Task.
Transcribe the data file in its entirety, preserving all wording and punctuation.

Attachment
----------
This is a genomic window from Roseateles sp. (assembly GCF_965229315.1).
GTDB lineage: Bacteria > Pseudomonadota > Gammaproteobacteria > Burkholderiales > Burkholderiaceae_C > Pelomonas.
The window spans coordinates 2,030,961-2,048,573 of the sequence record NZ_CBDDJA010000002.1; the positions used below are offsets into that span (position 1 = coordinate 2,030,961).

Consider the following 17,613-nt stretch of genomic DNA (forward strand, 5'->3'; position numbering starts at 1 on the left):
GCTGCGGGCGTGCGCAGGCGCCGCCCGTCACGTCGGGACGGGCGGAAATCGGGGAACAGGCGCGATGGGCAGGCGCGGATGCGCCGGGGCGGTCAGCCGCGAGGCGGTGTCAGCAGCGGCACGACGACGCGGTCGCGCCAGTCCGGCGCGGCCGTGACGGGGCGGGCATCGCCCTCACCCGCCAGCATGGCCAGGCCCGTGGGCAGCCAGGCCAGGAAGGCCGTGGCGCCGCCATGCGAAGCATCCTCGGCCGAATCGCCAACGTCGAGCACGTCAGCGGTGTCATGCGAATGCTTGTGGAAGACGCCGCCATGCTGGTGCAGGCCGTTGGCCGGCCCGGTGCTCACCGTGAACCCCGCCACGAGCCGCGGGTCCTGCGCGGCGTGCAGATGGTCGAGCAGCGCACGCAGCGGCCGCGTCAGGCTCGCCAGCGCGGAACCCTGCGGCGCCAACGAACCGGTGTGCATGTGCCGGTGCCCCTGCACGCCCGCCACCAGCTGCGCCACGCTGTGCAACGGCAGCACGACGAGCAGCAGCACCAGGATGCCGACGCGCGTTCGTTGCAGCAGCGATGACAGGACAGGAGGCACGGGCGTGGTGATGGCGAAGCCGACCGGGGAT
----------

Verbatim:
This is a genomic window from Roseateles sp. (assembly GCF_965229315.1).
GTDB lineage: Bacteria > Pseudomonadota > Gammaproteobacteria > Burkholderiales > Burkholderiaceae_C > Pelomonas.
The window spans coordinates 2,030,961-2,048,573 of the sequence record NZ_CBDDJA010000002.1; the positions used below are offsets into that span (position 1 = coordinate 2,030,961).

Consider the following 17,613-nt stretch of genomic DNA (forward strand, 5'->3'; position numbering starts at 1 on the left):
GCTGCGGGCGTGCGCAGGCGCCGCCCGTCACGTCGGGACGGGCGGAAATCGGGGAACAGGCGCGATGGGCAGGCGCGGATGCGCCGGGGCGGTCAGCCGCGAGGCGGTGTCAGCAGCGGCACGACGACGCGGTCGCGCCAGTCCGGCGCGGCCGTGACGGGGCGGGCATCGCCCTCACCCGCCAGCATGGCCAGGCCCGTGGGCAGCCAGGCCAGGAAGGCCGTGGCGCCGCCATGCGAAGCATCCTCGGCCGAATCGCCAACGTCGAGCACGTCAGCGGTGTCATGCGAATGCTTGTGGAAGACGCCGCCATGCTGGTGCAGGCCGTTGGCCGGCCCGGTGCTCACCGTGAACCCCGCCACGAGCCGCGGGTCCTGCGCGGCGTGCAGATGGTCGAGCAGCGCACGCAGCGGCCGCGTCAGGCTCGCCAGCGCGGAACCCTGCGGCGCCAACGAACCGGTGTGCATGTGCCGGTGCCCCTGCACGCCCGCCACCAGCTGCGCCACGCTGTGCAACGGCAGCACGACGAGCAGCAGCACCAGGATGCCGACGCGCGTTCGTTGCAGCAGCGATGACAGGACAGGAGGCACGGGCGTGGTGATGGCGAAGCCGACCGGGGAT